Denial prevents people from getting help


Megan Jones

Lindsay L. Johnson, a former student of the University, secretly gave birth to a child in a bathroom of Bousfield Hall on March 13th 2016.

By Matt Silich , Columnist

Young people are notoriously vulnerable to the whims of their emotions, and denial is one of the strongest such influences of behavior.

Most college students can relate to that feeling — sometimes denial leads us to avoid studying until the last minute, drink just one more than we can handle or even fail to help a friend clearly in need.

But denial—or confusion or panic—in a college student rarely leads to an event as tragic as when University student Lindsay Johnson suffocated her newborn son on March 13, 2016, after giving birth to him in Bousfield Hall.

Reports from that day paint a complicated picture, but the result of Johnson’s actions is now clear: The former student plead guilty Friday to one count of endangering the life of a child and will serve a 10-year prison sentence.

“I don’t think anyone could ever imagine anything like this happening on campus,” said UIPD spokesman Pat Wade just after the incident. “The police officers see a lot of bad stuff, and this is right up there with the worst of it.”

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    At the heart of an act as awful as this is a difficult realization: It seems as though this entire ordeal could have been prevented without incident. It’s not publicly known when exactly Johnson learned about her pregnancy, but it was assuredly with enough time to stop the incident, according to police reports.

    Even accounting for potential religion-based objections, any alternative seems preferable to the end result of Johnson’s pregnancy.

    Few on campus have experienced the decision of whether or not to keep a potential child, but the more relatable issue at the heart of all this still seems to be that Johnson either never received or never sought hard enough for the help she needed in her situation.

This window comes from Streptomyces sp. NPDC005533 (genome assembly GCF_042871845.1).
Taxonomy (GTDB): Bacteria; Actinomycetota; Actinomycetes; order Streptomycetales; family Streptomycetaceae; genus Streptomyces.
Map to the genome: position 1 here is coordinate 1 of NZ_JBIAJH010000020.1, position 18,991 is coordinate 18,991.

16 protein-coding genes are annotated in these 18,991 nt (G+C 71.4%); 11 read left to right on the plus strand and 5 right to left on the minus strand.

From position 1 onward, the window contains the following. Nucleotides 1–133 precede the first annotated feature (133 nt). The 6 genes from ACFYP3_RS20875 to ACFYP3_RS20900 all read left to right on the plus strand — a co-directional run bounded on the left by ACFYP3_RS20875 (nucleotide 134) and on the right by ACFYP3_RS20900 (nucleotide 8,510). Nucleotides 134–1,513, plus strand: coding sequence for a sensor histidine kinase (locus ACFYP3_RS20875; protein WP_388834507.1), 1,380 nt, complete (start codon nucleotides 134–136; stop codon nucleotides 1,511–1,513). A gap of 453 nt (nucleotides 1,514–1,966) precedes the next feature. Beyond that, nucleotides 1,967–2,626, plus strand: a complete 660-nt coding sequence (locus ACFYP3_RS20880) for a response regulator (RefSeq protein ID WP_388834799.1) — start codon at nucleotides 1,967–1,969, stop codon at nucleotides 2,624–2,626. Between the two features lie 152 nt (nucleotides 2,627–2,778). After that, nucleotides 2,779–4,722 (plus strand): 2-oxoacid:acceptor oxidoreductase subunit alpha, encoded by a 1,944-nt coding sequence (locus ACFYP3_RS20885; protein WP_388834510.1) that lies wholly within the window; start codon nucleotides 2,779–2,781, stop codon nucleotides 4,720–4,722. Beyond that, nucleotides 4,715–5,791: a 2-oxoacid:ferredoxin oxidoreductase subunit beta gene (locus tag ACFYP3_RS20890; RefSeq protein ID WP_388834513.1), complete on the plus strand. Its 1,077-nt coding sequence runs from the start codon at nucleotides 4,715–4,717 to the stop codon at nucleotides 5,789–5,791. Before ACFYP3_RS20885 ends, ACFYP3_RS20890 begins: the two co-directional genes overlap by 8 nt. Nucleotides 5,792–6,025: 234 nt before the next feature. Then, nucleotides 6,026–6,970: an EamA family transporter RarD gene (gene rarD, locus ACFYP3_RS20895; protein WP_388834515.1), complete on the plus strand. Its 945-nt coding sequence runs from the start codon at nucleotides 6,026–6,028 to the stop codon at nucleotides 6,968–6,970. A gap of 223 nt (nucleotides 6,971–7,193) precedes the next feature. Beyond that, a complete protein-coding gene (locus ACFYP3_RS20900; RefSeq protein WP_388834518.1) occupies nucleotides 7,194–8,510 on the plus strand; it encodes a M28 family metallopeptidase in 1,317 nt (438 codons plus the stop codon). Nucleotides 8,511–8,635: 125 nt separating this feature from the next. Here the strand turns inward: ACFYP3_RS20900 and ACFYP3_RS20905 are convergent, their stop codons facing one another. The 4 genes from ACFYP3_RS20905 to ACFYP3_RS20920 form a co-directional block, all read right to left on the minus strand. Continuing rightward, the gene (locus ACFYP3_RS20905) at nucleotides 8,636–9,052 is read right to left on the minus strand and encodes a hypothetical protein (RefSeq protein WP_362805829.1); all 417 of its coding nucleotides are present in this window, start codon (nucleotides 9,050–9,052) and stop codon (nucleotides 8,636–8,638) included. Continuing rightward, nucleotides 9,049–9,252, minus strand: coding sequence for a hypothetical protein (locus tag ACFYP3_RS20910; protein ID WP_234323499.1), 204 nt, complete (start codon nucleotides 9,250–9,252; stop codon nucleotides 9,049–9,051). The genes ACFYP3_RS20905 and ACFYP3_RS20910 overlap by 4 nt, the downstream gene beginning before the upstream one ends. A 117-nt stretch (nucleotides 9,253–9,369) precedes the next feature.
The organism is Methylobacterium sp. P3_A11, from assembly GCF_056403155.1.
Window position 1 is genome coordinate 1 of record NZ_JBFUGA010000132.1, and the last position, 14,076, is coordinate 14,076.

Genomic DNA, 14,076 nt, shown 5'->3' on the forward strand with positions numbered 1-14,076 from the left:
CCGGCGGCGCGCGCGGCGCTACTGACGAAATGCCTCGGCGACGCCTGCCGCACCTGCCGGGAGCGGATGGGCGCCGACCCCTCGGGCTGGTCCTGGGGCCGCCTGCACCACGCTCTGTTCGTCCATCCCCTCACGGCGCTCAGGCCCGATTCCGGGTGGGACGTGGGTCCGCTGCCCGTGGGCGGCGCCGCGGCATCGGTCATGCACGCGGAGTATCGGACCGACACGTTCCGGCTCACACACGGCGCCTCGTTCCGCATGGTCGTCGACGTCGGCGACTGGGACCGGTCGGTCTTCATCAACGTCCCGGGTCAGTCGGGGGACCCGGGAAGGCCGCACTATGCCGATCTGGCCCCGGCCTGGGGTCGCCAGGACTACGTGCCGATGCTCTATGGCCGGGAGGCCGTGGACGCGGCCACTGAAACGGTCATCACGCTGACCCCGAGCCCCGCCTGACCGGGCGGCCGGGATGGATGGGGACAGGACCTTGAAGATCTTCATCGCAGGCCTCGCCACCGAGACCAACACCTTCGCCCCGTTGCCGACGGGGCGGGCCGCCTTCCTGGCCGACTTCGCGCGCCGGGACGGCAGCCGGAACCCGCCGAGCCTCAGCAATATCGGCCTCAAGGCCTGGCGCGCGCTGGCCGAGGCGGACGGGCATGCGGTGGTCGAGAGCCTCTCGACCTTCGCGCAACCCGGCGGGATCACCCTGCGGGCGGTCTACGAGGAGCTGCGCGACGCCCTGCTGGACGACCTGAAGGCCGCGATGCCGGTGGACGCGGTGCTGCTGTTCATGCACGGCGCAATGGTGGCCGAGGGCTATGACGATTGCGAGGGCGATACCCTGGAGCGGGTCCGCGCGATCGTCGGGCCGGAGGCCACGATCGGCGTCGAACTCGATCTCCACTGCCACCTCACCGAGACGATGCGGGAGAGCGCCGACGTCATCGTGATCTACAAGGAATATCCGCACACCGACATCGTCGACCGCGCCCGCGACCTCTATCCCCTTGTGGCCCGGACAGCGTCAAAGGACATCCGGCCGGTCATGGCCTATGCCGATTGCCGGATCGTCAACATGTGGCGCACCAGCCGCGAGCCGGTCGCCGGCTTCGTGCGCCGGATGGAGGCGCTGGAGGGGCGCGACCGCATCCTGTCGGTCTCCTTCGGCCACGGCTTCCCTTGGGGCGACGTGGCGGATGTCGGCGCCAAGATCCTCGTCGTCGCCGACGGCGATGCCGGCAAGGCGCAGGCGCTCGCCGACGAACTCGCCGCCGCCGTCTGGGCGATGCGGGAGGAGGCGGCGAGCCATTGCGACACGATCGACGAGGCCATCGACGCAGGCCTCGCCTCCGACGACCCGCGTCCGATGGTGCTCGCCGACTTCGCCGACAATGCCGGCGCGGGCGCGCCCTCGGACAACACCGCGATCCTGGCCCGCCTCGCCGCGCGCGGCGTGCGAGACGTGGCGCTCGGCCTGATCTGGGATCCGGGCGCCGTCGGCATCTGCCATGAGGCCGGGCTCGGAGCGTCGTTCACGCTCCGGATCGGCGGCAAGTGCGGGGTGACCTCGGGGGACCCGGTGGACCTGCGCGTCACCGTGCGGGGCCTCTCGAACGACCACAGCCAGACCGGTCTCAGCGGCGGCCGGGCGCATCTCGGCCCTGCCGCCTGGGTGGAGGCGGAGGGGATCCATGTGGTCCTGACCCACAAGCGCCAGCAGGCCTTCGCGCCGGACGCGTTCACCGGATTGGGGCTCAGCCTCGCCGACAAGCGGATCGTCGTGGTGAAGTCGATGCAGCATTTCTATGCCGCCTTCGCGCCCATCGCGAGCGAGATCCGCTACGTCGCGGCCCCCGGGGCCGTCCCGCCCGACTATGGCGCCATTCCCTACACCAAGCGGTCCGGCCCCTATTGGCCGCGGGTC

Our campus has an abundance of resources to help prevent rash actions during stressful times such as this. There are resident advisers and counselors to consult with regarding the best course of action. Forty thousand students inhabit our campus, plenty of whom would be willing to lend an ear to someone in trouble.

    Students on campus during this time will likely debate whether 10 years of punishment fits the crime in Johnson’s case. They’ll debate the degree to which Johnson should be culpable for her son’s death and what differentiates a murder from negligence or endangerment.

    All that is fine to discuss, but it seems to miss the bigger issue. Ideally, we could create a campus atmosphere where anyone can share his or her troubles without a paralyzing fear of consequences. This baby’s death is an isolated incident to be sure, and it probably shouldn’t be a referendum on the actions of others.

    But we can still consider it when asking ourselves how we should approach problems in our own lives. Whether the problem is massive, like this example, or small, like a foreboding test, it always feels as though denial is the main culprit in preventing us from getting or giving help.

    Learning to overcome that feeling of disbelief and accept one’s circumstances is the first step toward finding solutions to life’s challenges.

    Matt is a senior in Media.

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